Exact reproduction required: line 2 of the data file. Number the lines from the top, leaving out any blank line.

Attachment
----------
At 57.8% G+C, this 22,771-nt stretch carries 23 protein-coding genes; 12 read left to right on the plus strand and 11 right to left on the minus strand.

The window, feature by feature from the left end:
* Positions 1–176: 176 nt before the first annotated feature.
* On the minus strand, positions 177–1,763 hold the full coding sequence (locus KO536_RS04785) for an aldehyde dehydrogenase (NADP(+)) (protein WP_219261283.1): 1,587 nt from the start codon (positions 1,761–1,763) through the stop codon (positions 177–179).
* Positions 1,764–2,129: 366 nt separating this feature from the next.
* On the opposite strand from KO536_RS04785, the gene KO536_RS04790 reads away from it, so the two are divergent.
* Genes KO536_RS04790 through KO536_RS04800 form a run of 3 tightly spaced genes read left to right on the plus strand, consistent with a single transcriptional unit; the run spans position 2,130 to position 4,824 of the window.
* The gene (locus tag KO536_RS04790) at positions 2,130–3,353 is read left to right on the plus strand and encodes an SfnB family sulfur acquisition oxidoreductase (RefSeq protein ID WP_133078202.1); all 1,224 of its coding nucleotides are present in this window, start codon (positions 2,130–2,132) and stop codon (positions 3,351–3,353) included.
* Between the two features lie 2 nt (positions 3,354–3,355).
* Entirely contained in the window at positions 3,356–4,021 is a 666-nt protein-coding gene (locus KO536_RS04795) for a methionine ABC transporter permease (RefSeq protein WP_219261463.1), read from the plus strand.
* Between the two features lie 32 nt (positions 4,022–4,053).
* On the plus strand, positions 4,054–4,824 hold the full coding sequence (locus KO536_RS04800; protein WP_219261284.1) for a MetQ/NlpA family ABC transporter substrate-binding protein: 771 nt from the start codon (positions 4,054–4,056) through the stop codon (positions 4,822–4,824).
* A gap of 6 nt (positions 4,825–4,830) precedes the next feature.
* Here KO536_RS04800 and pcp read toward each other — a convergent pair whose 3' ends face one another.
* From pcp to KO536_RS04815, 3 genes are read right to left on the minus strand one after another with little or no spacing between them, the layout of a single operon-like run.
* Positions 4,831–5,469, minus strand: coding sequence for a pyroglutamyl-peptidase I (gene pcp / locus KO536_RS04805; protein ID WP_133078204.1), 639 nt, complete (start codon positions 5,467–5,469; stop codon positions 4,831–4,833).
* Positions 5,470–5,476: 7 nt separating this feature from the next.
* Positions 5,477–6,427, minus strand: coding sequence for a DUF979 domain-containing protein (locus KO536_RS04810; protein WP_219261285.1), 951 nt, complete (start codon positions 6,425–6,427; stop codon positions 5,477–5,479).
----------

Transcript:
The window, feature by feature from the left end: